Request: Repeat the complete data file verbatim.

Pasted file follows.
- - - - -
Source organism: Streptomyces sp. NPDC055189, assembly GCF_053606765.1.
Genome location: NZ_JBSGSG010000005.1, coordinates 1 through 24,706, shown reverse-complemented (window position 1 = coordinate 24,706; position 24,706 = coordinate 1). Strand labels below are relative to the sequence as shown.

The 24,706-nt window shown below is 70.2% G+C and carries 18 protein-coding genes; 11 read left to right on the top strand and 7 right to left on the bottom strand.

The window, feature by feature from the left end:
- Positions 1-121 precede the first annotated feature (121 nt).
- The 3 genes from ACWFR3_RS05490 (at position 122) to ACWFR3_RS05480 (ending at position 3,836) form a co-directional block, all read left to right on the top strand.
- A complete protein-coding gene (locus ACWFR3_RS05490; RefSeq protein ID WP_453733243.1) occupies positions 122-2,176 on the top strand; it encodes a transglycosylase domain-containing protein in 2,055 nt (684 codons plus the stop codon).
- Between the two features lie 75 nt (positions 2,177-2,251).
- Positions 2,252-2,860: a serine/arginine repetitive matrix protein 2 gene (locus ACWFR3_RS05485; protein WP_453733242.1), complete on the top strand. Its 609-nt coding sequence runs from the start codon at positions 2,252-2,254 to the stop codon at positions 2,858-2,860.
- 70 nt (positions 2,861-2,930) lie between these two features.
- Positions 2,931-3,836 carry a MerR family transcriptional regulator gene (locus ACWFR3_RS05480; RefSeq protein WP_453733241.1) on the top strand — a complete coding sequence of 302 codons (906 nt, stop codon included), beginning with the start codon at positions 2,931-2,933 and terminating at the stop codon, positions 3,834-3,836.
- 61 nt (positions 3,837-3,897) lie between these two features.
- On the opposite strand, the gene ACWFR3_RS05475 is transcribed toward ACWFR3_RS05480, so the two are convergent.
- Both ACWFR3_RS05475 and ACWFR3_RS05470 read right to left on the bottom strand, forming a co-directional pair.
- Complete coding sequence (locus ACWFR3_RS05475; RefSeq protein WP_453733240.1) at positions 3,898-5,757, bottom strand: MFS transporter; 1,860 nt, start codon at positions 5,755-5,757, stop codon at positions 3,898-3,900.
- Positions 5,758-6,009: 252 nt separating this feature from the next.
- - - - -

Source organism: Streptomyces sp. NPDC055189, assembly GCF_053606765.1.
Genome location: NZ_JBSGSG010000005.1, coordinates 1 through 24,706, shown reverse-complemented (window position 1 = coordinate 24,706; position 24,706 = coordinate 1). Strand labels below are relative to the sequence as shown.

The 24,706-nt window shown below is 70.2% G+C and carries 18 protein-coding genes; 11 read left to right on the top strand and 7 right to left on the bottom strand.

The window, feature by feature from the left end:
- Positions 1-121 precede the first annotated feature (121 nt).
- The 3 genes from ACWFR3_RS05490 (at position 122) to ACWFR3_RS05480 (ending at position 3,836) form a co-directional block, all read left to right on the top strand.
- A complete protein-coding gene (locus ACWFR3_RS05490; RefSeq protein ID WP_453733243.1) occupies positions 122-2,176 on the top strand; it encodes a transglycosylase domain-containing protein in 2,055 nt (684 codons plus the stop codon).
- Between the two features lie 75 nt (positions 2,177-2,251).
- Positions 2,252-2,860: a serine/arginine repetitive matrix protein 2 gene (locus ACWFR3_RS05485; protein WP_453733242.1), complete on the top strand. Its 609-nt coding sequence runs from the start codon at positions 2,252-2,254 to the stop codon at positions 2,858-2,860.
- 70 nt (positions 2,861-2,930) lie between these two features.
- Positions 2,931-3,836 carry a MerR family transcriptional regulator gene (locus ACWFR3_RS05480; RefSeq protein WP_453733241.1) on the top strand — a complete coding sequence of 302 codons (906 nt, stop codon included), beginning with the start codon at positions 2,931-2,933 and terminating at the stop codon, positions 3,834-3,836.
- 61 nt (positions 3,837-3,897) lie between these two features.
- On the opposite strand, the gene ACWFR3_RS05475 is transcribed toward ACWFR3_RS05480, so the two are convergent.
- Both ACWFR3_RS05475 and ACWFR3_RS05470 read right to left on the bottom strand, forming a co-directional pair.
- Complete coding sequence (locus ACWFR3_RS05475; RefSeq protein WP_453733240.1) at positions 3,898-5,757, bottom strand: MFS transporter; 1,860 nt, start codon at positions 5,755-5,757, stop codon at positions 3,898-3,900.
- Positions 5,758-6,009: 252 nt separating this feature from the next.